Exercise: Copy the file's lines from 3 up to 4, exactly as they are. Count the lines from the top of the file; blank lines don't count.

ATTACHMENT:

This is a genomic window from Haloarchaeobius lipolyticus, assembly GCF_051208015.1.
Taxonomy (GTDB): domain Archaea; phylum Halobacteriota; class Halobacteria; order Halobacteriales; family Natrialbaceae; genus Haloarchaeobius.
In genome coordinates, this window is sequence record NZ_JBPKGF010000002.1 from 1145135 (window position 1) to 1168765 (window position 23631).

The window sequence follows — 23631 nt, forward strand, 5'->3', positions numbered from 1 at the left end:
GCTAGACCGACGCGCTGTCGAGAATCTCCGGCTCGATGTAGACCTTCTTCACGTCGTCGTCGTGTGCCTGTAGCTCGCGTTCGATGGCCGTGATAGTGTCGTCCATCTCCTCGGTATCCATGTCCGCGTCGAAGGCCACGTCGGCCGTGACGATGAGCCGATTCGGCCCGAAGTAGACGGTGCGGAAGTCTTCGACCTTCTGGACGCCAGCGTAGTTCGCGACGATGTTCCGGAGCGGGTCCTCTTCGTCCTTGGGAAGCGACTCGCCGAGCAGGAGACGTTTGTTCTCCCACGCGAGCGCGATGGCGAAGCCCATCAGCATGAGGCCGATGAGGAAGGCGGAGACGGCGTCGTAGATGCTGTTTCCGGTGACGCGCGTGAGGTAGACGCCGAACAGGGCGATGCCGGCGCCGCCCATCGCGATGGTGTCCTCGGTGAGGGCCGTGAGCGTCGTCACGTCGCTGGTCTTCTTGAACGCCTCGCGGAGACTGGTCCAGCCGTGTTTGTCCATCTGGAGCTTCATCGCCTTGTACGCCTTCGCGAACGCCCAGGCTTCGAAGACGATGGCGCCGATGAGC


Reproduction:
In genome coordinates, this window is sequence record NZ_JBPKGF010000002.1 from 1145135 (window position 1) to 1168765 (window position 23631).

The window sequence follows — 23631 nt, forward strand, 5'->3', positions numbered from 1 at the left end: